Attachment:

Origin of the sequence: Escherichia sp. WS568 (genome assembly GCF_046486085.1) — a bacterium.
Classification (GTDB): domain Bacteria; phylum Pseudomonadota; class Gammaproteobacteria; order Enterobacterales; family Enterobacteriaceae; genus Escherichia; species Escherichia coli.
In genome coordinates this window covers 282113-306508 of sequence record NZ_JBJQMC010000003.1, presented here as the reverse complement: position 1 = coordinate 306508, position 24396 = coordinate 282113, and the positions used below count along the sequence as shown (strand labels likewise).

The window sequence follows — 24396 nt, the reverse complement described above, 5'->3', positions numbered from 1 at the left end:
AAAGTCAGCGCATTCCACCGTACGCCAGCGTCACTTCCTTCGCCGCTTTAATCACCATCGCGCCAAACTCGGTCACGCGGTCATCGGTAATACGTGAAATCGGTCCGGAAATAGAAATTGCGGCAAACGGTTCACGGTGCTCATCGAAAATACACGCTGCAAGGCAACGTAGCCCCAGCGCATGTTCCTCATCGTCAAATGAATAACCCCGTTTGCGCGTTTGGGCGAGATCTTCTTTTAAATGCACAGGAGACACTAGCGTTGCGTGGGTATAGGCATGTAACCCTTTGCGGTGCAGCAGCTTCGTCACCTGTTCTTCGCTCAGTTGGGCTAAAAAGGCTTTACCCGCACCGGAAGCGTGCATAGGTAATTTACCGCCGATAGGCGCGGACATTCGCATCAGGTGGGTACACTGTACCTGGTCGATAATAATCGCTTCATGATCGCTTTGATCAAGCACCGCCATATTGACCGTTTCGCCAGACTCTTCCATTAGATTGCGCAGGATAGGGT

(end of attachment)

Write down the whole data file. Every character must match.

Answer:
Origin of the sequence: Escherichia sp. WS568 (genome assembly GCF_046486085.1) — a bacterium.
Classification (GTDB): domain Bacteria; phylum Pseudomonadota; class Gammaproteobacteria; order Enterobacterales; family Enterobacteriaceae; genus Escherichia; species Escherichia coli.
In genome coordinates this window covers 282113-306508 of sequence record NZ_JBJQMC010000003.1, presented here as the reverse complement: position 1 = coordinate 306508, position 24396 = coordinate 282113, and the positions used below count along the sequence as shown (strand labels likewise).

The window sequence follows — 24396 nt, the reverse complement described above, 5'->3', positions numbered from 1 at the left end:
AAAGTCAGCGCATTCCACCGTACGCCAGCGTCACTTCCTTCGCCGCTTTAATCACCATCGCGCCAAACTCGGTCACGCGGTCATCGGTAATACGTGAAATCGGTCCGGAAATAGAAATTGCGGCAAACGGTTCACGGTGCTCATCGAAAATACACGCTGCAAGGCAACGTAGCCCCAGCGCATGTTCCTCATCGTCAAATGAATAACCCCGTTTGCGCGTTTGGGCGAGATCTTCTTTTAAATGCACAGGAGACACTAGCGTTGCGTGGGTATAGGCATGTAACCCTTTGCGGTGCAGCAGCTTCGTCACCTGTTCTTCGCTCAGTTGGGCTAAAAAGGCTTTACCCGCACCGGAAGCGTGCATAGGTAATTTACCGCCGATAGGCGCGGACATTCGCATCAGGTGGGTACACTGTACCTGGTCGATAATAATCGCTTCATGATCGCTTTGATCAAGCACCGCCATATTGACCGTTTCGCCAGACTCTTCCATTAGATTGCGCAGGATAGGGT